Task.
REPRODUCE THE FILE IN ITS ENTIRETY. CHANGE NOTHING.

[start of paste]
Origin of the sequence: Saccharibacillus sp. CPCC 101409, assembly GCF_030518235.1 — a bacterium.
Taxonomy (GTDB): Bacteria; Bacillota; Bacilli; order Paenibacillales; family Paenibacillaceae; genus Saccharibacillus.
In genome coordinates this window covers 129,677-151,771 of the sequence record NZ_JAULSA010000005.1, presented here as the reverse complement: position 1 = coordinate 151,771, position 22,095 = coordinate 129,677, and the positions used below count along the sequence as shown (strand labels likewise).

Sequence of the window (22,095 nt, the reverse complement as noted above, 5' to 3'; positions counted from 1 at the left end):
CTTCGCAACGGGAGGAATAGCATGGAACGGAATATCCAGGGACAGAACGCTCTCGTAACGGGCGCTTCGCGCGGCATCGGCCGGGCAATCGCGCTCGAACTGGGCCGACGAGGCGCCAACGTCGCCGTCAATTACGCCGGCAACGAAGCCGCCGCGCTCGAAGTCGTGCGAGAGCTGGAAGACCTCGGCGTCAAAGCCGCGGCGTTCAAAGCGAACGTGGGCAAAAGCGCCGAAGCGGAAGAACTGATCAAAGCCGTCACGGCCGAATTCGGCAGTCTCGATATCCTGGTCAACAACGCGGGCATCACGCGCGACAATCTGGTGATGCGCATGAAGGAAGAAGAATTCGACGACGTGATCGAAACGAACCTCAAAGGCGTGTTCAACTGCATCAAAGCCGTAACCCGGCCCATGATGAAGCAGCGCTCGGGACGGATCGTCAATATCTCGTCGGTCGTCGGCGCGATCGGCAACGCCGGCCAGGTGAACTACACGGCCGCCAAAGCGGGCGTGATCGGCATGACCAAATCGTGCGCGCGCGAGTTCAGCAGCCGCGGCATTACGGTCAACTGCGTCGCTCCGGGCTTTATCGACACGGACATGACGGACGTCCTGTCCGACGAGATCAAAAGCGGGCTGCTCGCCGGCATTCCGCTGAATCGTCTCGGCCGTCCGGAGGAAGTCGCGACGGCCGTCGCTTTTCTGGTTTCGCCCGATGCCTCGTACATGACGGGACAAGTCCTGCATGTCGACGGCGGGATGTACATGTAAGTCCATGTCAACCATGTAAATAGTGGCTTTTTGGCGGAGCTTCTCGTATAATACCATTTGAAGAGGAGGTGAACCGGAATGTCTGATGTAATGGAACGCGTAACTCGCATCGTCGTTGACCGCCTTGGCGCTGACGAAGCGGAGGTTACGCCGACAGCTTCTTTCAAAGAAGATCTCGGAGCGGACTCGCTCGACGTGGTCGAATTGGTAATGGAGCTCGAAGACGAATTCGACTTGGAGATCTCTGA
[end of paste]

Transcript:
Origin of the sequence: Saccharibacillus sp. CPCC 101409, assembly GCF_030518235.1 — a bacterium.
Taxonomy (GTDB): Bacteria; Bacillota; Bacilli; order Paenibacillales; family Paenibacillaceae; genus Saccharibacillus.
In genome coordinates this window covers 129,677-151,771 of the sequence record NZ_JAULSA010000005.1, presented here as the reverse complement: position 1 = coordinate 151,771, position 22,095 = coordinate 129,677, and the positions used below count along the sequence as shown (strand labels likewise).

Sequence of the window (22,095 nt, the reverse complement as noted above, 5' to 3'; positions counted from 1 at the left end):
CTTCGCAACGGGAGGAATAGCATGGAACGGAATATCCAGGGACAGAACGCTCTCGTAACGGGCGCTTCGCGCGGCATCGGCCGGGCAATCGCGCTCGAACTGGGCCGACGAGGCGCCAACGTCGCCGTCAATTACGCCGGCAACGAAGCCGCCGCGCTCGAAGTCGTGCGAGAGCTGGAAGACCTCGGCGTCAAAGCCGCGGCGTTCAAAGCGAACGTGGGCAAAAGCGCCGAAGCGGAAGAACTGATCAAAGCCGTCACGGCCGAATTCGGCAGTCTCGATATCCTGGTCAACAACGCGGGCATCACGCGCGACAATCTGGTGATGCGCATGAAGGAAGAAGAATTCGACGACGTGATCGAAACGAACCTCAAAGGCGTGTTCAACTGCATCAAAGCCGTAACCCGGCCCATGATGAAGCAGCGCTCGGGACGGATCGTCAATATCTCGTCGGTCGTCGGCGCGATCGGCAACGCCGGCCAGGTGAACTACACGGCCGCCAAAGCGGGCGTGATCGGCATGACCAAATCGTGCGCGCGCGAGTTCAGCAGCCGCGGCATTACGGTCAACTGCGTCGCTCCGGGCTTTATCGACACGGACATGACGGACGTCCTGTCCGACGAGATCAAAAGCGGGCTGCTCGCCGGCATTCCGCTGAATCGTCTCGGCCGTCCGGAGGAAGTCGCGACGGCCGTCGCTTTTCTGGTTTCGCCCGATGCCTCGTACATGACGGGACAAGTCCTGCATGTCGACGGCGGGATGTACATGTAAGTCCATGTCAACCATGTAAATAGTGGCTTTTTGGCGGAGCTTCTCGTATAATACCATTTGAAGAGGAGGTGAACCGGAATGTCTGATGTAATGGAACGCGTAACTCGCATCGTCGTTGACCGCCTTGGCGCTGACGAAGCGGAGGTTACGCCGACAGCTTCTTTCAAAGAAGATCTCGGAGCGGACTCGCTCGACGTGGTCGAATTGGTAATGGAGCTCGAAGACGAATTCGACTTGGAGATCTCTGA